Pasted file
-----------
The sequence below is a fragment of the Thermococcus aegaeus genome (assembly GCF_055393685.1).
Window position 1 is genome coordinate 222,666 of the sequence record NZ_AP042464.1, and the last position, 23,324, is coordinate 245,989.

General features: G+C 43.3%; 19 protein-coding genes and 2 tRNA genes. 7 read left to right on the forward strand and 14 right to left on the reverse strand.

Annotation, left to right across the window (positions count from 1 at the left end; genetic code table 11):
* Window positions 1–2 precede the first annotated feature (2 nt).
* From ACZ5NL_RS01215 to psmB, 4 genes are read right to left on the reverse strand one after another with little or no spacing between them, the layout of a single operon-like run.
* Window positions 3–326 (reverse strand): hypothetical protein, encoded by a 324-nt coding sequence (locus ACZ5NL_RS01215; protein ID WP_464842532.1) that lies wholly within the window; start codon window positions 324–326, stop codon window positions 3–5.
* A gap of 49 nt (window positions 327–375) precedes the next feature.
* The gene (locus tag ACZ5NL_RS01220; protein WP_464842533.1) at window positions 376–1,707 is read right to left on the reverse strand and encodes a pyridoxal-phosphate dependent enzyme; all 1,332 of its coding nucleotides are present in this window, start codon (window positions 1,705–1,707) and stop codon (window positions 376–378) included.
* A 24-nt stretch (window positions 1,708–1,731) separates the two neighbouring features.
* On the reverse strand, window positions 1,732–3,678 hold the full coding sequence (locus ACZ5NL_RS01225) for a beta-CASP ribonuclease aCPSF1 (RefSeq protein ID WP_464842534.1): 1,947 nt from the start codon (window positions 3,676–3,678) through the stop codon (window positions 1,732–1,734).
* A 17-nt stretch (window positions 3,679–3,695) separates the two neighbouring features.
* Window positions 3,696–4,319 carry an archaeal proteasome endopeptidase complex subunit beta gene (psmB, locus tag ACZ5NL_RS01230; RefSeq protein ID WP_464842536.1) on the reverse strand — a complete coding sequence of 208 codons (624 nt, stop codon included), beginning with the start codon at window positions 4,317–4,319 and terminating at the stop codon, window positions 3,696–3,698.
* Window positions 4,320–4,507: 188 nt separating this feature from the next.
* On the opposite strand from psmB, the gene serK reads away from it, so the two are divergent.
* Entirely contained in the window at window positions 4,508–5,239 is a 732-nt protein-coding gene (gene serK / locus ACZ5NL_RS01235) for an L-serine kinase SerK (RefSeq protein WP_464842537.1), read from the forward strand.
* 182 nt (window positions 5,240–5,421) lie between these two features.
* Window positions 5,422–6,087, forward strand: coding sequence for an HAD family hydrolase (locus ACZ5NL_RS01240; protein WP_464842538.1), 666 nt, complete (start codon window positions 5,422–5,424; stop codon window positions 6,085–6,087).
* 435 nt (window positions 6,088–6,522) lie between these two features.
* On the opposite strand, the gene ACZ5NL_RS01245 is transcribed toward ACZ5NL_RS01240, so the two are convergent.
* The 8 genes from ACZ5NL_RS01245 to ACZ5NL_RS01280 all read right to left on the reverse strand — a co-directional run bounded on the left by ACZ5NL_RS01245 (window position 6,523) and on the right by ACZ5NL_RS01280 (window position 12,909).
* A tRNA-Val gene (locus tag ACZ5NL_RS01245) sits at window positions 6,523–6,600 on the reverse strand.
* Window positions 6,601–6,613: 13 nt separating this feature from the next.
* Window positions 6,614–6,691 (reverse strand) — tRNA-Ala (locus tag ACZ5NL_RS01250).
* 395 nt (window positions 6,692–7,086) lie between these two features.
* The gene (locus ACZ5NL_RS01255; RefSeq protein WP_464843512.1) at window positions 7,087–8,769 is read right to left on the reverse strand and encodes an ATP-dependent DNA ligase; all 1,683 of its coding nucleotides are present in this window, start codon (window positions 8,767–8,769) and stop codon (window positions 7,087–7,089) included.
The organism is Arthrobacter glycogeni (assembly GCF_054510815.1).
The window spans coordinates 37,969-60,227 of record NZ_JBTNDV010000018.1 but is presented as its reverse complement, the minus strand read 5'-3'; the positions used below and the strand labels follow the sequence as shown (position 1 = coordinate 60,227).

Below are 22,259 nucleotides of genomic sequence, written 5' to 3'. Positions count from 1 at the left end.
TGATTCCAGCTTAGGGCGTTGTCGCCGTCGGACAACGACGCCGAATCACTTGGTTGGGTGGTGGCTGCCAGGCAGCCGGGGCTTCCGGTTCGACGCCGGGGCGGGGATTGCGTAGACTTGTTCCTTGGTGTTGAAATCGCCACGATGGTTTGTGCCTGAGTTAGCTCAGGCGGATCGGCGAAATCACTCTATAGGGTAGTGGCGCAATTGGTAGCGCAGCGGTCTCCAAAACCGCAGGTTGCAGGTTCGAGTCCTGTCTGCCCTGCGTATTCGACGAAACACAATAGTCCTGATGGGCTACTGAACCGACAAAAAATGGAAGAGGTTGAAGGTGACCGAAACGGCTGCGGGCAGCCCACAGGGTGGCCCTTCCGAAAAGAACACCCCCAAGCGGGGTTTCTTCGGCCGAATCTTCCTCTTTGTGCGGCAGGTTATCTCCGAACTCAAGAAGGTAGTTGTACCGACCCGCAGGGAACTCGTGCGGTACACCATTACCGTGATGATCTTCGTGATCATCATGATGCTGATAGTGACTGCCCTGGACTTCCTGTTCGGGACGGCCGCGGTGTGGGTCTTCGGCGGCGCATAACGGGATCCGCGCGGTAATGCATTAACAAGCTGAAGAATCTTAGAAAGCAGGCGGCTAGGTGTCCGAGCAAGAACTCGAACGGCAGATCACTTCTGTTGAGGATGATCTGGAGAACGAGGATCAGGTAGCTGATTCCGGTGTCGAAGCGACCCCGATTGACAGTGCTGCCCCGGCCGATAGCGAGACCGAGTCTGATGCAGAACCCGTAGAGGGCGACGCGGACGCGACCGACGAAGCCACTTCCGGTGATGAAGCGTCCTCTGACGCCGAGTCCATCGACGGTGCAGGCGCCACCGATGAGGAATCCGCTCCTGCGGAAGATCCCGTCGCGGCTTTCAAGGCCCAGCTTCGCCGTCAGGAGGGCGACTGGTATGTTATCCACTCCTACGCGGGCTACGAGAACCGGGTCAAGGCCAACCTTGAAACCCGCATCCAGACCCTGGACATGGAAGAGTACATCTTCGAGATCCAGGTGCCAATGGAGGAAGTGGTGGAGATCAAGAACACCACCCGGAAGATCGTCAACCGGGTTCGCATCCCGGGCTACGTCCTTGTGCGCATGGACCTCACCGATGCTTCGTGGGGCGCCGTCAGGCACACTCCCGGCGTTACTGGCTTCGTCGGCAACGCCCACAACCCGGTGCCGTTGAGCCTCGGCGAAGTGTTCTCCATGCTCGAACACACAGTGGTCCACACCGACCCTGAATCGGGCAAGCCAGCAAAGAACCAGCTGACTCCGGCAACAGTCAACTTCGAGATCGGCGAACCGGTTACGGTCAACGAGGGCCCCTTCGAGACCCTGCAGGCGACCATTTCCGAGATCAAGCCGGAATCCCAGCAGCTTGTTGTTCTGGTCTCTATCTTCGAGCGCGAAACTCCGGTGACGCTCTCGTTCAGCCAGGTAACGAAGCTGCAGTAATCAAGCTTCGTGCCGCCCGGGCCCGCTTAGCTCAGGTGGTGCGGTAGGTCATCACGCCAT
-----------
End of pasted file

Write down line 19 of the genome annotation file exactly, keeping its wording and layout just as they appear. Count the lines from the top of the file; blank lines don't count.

* 435 nt (window positions 6,088–6,522) lie between these two features.